Remix Your Mind by Bop features Remixes from Blu Mar Ten, Lynx+Hellrazor, Subwave, Unquote and remix competition winner Thinnen. It is out now on full-artwork promo, and will be out on general release 2×12″ doublepack and MP3 Download on 10th May 2010 on Med School.
Another trip to Forest Hill today meant another excuse to pick up some finished copies of my work for Hospital! As well as picking up finished copies of Sweet Harmony, some recent flyers and the New Blood 010 album on Med School I tidied up, I also picked this up:
I love designing for print! Finished copies are always, well, finished, whereas designing for Web can always be tinkered with indefinitely (as long as the client lets you!). One of my favourite things about collecting finished copies of records I designed has to be centre labels:
Centre label designs are difficult to keep fresh. They can so easily just be an afterthought to the sleeve’s design and I am always conscious of not just reusing layouts already used for a different artist/label/whatever. Pulling the record out of the sleeve to give it a spin when I get it home usually results in a nice surprise along the lines of ‘Hey! That’s a cool centre label design. I wonder who did that? Oh wait, I did!’, as during the weeks between finishing the artwork and getting finished copies, I only tend to see the front cover, forgetting what I did for the centre labels.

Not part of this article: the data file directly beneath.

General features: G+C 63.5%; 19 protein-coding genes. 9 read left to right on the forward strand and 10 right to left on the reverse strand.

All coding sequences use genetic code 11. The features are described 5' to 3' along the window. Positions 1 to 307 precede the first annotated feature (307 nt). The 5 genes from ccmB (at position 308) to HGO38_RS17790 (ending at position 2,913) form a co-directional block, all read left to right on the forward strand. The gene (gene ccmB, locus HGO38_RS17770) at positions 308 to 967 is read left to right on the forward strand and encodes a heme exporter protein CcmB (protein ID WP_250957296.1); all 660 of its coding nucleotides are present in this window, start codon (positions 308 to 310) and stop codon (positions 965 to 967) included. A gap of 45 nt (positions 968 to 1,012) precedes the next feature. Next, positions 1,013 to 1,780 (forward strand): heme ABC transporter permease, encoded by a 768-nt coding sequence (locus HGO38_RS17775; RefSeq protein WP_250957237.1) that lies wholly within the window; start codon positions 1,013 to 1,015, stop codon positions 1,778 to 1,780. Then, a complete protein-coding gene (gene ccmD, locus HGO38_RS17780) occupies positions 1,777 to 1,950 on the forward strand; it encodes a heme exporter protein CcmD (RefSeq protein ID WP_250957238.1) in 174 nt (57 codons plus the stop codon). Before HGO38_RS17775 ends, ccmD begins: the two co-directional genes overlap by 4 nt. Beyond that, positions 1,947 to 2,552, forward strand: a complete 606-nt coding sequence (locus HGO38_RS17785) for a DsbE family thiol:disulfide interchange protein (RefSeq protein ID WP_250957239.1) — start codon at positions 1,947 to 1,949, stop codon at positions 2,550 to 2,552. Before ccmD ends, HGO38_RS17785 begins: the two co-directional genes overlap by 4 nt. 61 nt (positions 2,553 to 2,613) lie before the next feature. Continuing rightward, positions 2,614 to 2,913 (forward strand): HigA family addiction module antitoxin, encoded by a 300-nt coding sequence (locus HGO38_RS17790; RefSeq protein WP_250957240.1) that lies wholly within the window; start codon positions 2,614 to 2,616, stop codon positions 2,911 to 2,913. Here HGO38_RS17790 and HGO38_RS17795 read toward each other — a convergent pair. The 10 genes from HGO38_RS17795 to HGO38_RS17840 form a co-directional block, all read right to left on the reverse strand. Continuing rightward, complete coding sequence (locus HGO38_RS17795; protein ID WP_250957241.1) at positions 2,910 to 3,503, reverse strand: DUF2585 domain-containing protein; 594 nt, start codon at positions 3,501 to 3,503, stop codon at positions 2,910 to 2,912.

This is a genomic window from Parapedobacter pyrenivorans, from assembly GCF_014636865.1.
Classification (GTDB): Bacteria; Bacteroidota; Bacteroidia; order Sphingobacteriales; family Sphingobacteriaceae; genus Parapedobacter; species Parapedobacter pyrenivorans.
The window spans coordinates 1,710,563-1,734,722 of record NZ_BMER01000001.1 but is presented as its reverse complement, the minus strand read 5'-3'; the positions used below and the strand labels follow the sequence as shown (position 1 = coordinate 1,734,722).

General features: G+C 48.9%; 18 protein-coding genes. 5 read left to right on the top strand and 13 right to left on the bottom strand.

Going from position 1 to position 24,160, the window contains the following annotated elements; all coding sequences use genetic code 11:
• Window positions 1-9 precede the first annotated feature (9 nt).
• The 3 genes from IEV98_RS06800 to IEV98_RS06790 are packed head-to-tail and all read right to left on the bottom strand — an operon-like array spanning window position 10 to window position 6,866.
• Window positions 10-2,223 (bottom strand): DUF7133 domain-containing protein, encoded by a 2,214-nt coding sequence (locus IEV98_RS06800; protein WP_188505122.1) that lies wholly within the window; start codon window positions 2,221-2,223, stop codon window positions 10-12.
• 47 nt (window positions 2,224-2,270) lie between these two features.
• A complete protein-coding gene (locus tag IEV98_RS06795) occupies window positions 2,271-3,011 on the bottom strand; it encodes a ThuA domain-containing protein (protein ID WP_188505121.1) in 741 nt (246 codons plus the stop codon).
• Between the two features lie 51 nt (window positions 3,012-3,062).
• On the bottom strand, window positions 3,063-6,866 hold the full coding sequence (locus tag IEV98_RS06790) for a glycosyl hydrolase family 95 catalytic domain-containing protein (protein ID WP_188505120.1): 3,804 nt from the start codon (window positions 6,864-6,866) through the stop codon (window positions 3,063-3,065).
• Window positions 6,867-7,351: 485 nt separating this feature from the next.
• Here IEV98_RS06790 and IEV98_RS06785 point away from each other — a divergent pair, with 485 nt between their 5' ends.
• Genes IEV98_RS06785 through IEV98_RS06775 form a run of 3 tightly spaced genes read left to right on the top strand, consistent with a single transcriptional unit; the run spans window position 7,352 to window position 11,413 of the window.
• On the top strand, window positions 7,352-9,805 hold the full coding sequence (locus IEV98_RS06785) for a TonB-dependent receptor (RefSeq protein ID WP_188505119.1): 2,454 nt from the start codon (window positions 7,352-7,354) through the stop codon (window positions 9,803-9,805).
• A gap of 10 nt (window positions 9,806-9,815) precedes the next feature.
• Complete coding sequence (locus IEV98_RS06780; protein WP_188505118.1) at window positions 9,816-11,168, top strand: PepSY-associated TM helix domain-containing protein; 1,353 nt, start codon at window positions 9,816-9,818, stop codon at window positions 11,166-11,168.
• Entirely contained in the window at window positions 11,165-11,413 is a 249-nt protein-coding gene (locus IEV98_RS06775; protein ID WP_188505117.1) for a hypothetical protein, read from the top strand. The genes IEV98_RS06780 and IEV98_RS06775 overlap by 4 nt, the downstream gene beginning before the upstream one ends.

Piano Anthem is out on Monday 1st March on Hospital Records.
Bonus points to anyone who can spot the typographical innuendo in this artwork!
I got a couple of finished copies of some of my new housebag designs through the post this morning, so I decided to use it as an excuse to see what I can do with my new strobes (aside from pratting around with lighting gels and colourful cakes) and try and take some nice pictures of them!
Mmm- luxury double-sided print action for Critical!
And here is the 31 Records sleeve I did late last year.
I am experimenting! Wooo!
It’s been in the works for a little while now, but I’m pleased to say I got a new housebag sleeve for Doc Scott’s 31 Records signed off today!
It was nice to work with a label from which I own a few releases from my record-collecting days. The 31 Records identity hadn’t seen a refresh pretty much since it started back in 1995, so it was extra-satisfying to bring it into the future!
The artwork isn’t so meaningless- if you pay close attention, there are actually 31 of every point in the pattern!
I’ve also attached another idea I had, that I think was a bit jazzy for the label, but I’m rather fond of nonetheless, so there you go! It’s pretty literal, but I like it!